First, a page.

The simple answer is yes. Cancer can be a contagious disease.
However, don’t worry, this has only been observed in a few members of the animal kingdom and in humans under very unusual and rare circumstances.
Even still, researchers believe that it’s important to understand how transmissible cancers happen in animals because it could lead to better cancer treatments for us.
Here’s the fascinating story…
The Tasmanian devil is the world’s largest carnivorous marsupial. Remember, a marsupial is a mammal with a pouch. Examples include the kangaroo, of course, or the Virginia opossum, the only marsupial native to the United States.
The Tasmanian devil is a 2½-foot-long creature that got its name because of its red ears, wide jaws, big sharp teeth, and terrifying nocturnal screams. Not to mention that it’s found only in Tasmania, a small island near Australia.
Researchers surprised by tumor development
Concerns about cancer in Tasmanian devils arose in 1996 when a Tasmanian devil was photographed with a large tumor on its face, something that had never been seen before.
At first researchers believed this tumor was a one-off, but it soon became apparent this discovery was the first sighting of a new disease. A disease that was to rapidly spread across 95 percent of the species range and reduce the population from 140,000 to a mere 20,000.
Scientists were intrigued by this infectious and deadly cancer. They assumed it must be spread by a virus in much the same way as human papillomavirus (HPV) is responsible for up to 99 percent of all cervical cancers. However, although HPV is very common, cervical cancer is not.
Further investigation revealed that the tumors discovered in the Tasmanian devils are not spread by a virus at all, but by something potentially far more sinister.
Two devils unleash cancerous mayhem
Under the right conditions, cancers can, in theory, grow forever. But while the disease continually adapts and mutates to avoid our defenses and medical strategies to destroy it, ultimately cancer must itself succumb after it has killed off the host.
A terrifying prospect is where the cancer leaves the host to find another victim. This possibility dawned on scientists when they took samples from one of the male Tasmanian devil cancer victims. They could see the genetic profile of the tumor didn’t originate from the cells of the animal’s body. In fact, it arose from a female.
Hundreds of tissue samples taken from Tasmanian devils killed by the cancer showed they all shared the same DNA. This meant their cancers came from a single Tasmanian devil infecting the entire population.
Lightning struck the Tasmanian devil population again in 2014.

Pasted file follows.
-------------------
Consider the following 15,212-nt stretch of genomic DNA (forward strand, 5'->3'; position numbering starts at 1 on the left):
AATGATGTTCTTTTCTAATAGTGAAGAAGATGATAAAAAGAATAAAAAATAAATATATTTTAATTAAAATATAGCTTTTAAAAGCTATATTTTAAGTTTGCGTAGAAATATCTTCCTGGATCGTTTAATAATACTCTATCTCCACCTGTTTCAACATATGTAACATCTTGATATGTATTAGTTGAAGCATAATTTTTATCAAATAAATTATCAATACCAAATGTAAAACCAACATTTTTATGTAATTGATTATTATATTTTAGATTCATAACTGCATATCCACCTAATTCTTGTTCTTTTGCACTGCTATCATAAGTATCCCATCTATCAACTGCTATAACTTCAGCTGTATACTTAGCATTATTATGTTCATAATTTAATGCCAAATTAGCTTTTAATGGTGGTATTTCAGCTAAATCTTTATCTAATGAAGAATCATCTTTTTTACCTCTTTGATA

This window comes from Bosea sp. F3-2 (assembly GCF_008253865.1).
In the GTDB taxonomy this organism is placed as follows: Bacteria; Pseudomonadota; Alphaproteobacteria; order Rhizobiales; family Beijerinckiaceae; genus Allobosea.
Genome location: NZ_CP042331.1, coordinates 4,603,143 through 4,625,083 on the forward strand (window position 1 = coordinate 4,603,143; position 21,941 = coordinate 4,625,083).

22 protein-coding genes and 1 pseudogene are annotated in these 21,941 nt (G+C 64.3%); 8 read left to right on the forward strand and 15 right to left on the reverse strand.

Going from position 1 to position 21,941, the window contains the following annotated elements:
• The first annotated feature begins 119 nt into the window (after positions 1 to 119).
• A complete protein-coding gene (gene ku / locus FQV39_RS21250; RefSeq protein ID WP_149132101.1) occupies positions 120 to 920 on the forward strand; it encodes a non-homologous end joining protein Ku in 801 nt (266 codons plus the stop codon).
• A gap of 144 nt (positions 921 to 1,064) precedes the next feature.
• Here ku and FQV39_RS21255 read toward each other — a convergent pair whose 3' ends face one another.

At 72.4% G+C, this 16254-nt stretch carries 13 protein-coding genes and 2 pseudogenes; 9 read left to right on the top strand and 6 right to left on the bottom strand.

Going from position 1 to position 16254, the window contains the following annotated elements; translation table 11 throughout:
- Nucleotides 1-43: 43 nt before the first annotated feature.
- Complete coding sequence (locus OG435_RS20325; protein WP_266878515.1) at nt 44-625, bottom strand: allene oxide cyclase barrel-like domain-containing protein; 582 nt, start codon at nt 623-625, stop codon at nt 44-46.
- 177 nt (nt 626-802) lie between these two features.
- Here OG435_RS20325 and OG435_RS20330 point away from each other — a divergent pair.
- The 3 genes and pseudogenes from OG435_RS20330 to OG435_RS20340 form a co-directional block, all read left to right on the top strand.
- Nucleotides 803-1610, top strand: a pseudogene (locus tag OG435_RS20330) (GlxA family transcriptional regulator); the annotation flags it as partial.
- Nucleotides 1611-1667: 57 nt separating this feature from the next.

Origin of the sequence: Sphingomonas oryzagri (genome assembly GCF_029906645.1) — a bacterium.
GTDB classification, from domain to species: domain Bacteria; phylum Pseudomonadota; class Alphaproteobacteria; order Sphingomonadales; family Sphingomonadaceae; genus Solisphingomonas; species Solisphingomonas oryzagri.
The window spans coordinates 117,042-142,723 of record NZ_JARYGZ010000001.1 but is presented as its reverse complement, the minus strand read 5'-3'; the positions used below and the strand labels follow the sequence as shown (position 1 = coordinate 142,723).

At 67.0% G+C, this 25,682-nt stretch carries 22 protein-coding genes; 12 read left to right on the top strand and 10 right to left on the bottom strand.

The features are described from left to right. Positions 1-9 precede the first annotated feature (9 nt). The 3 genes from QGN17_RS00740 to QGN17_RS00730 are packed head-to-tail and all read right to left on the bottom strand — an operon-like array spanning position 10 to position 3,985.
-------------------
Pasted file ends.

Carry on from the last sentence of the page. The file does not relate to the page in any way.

In that year, scientists reported “a major surprise” when they found a second genetically distinct transmissible cancer. This cancer produced virtually the same disfiguring tumor, but it arose from a male devil.
How could an infectious cancer spread so quickly?
Primal behavior linked to cancer spread
As part of their normal social behavior and aggressive encounters, Tasmanian devils bite and scratch each other, sometimes quite fiercely, leaving severe wounds on the face and neck. This allows cancer cells to transfer from one to another via saliva.
Happily, this is not a usual feature of human behavior.
The Tasmanian devil isn’t the only species to be affected by transmissible cancer.
Domestic dogs can suffer with a sexually transmissible variety. It, too, comes from close contact and wounding in the genital area that sometimes occurs with intercourse. This sexually transmissible cancer is now endemic in dogs in more than 90 countries.
The origin of the cancer has been traced back thousands of years and shares a strong genetic identity coming from a single source. The good news for pet owners is that, with treatment, it has a 90 percent cure rate.
Genetically identical contagious cancers have also been found worldwide among shellfish such as clams, mussels, and cockles. In some locations the infection rate is as high as 13 percent. Researchers speculate that the disease is responsible for the mass shellfish die-offs reported in recent years, but the cause of these events is still under investigation.
Transmissible cancer is also found in Syrian hamsters. They can transmit cancer in the form of reticulum cell sarcoma, a type of malignant lymphoma, but their tumors have multiple independent origins.